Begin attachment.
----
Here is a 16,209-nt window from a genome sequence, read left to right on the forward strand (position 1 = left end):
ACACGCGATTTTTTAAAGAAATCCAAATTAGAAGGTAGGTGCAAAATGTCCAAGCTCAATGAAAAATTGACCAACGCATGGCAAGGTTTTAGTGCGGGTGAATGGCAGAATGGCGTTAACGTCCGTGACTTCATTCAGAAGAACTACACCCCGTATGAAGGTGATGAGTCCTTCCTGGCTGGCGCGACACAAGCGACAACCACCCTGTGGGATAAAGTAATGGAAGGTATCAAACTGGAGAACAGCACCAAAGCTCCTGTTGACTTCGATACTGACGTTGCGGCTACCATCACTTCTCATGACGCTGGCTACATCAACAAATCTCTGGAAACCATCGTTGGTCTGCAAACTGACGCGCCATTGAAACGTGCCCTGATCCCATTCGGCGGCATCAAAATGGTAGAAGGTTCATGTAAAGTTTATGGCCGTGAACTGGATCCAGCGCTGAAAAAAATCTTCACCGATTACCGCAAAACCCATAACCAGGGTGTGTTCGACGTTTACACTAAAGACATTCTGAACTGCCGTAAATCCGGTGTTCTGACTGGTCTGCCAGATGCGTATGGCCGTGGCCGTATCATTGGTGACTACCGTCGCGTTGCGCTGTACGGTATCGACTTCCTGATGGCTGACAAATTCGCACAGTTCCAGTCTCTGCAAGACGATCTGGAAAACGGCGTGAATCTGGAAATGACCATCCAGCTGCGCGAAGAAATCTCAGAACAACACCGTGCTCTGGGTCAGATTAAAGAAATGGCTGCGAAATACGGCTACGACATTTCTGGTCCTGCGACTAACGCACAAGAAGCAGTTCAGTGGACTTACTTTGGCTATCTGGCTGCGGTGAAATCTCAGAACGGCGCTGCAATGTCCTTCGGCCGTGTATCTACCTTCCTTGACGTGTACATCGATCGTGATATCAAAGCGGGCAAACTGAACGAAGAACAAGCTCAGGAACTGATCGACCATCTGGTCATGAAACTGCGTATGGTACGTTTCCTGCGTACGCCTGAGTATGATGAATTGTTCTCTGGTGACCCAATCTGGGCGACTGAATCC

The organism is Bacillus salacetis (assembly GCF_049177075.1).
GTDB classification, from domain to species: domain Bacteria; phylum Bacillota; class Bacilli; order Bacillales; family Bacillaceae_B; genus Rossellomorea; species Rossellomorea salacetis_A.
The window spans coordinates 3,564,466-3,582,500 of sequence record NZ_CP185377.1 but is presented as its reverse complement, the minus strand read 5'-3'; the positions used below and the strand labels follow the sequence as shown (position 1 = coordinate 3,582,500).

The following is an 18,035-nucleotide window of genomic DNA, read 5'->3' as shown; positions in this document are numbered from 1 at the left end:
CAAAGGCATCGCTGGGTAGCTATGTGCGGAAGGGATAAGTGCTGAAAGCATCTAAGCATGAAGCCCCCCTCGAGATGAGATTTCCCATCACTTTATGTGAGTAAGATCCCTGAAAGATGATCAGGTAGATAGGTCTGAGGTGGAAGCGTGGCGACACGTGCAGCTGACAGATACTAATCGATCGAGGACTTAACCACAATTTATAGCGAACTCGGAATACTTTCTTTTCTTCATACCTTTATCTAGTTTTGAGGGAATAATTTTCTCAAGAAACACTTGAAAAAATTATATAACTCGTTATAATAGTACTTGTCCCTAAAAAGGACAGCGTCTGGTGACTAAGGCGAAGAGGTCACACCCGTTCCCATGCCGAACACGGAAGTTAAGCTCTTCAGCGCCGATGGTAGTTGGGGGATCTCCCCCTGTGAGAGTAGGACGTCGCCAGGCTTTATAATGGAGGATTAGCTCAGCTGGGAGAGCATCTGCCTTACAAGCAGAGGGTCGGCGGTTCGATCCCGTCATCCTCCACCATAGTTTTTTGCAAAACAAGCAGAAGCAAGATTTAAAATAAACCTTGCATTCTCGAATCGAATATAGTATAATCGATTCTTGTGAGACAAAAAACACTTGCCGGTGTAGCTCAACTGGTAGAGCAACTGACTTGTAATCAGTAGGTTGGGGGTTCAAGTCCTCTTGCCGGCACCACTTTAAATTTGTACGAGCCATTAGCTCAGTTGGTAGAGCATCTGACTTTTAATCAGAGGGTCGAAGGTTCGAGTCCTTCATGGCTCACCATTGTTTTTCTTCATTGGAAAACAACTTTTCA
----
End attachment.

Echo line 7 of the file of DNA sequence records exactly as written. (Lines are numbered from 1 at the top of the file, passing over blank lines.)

CAAAGGCATCGCTGGGTAGCTATGTGCGGAAGGGATAAGTGCTGAAAGCATCTAAGCATGAAGCCCCCCTCGAGATGAGATTTCCCATCACTTTATGTGAGTAAGATCCCTGAAAGATGATCAGGTAGATAGGTCTGAGGTGGAAGCGTGGCGACACGTGCAGCTGACAGATACTAATCGATCGAGGACTTAACCACAATTTATAGCGAACTCGGAATACTTTCTTTTCTTCATACCTTTATCTAGTTTTGAGGGAATAATTTTCTCAAGAAACACTTGAAAAAATTATATAACTCGTTATAATAGTACTTGTCCCTAAAAAGGACAGCGTCTGGTGACTAAGGCGAAGAGGTCACACCCGTTCCCATGCCGAACACGGAAGTTAAGCTCTTCAGCGCCGATGGTAGTTGGGGGATCTCCCCCTGTGAGAGTAGGACGTCGCCAGGCTTTATAATGGAGGATTAGCTCAGCTGGGAGAGCATCTGCCTTACAAGCAGAGGGTCGGCGGTTCGATCCCGTCATCCTCCACCATAGTTTTTTGCAAAACAAGCAGAAGCAAGATTTAAAATAAACCTTGCATTCTCGAATCGAATATAGTATAATCGATTCTTGTGAGACAAAAAACACTTGCCGGTGTAGCTCAACTGGTAGAGCAACTGACTTGTAATCAGTAGGTTGGGGGTTCAAGTCCTCTTGCCGGCACCACTTTAAATTTGTACGAGCCATTAGCTCAGTTGGTAGAGCATCTGACTTTTAATCAGAGGGTCGAAGGTTCGAGTCCTTCATGGCTCACCATTGTTTTTCTTCATTGGAAAACAACTTTTCA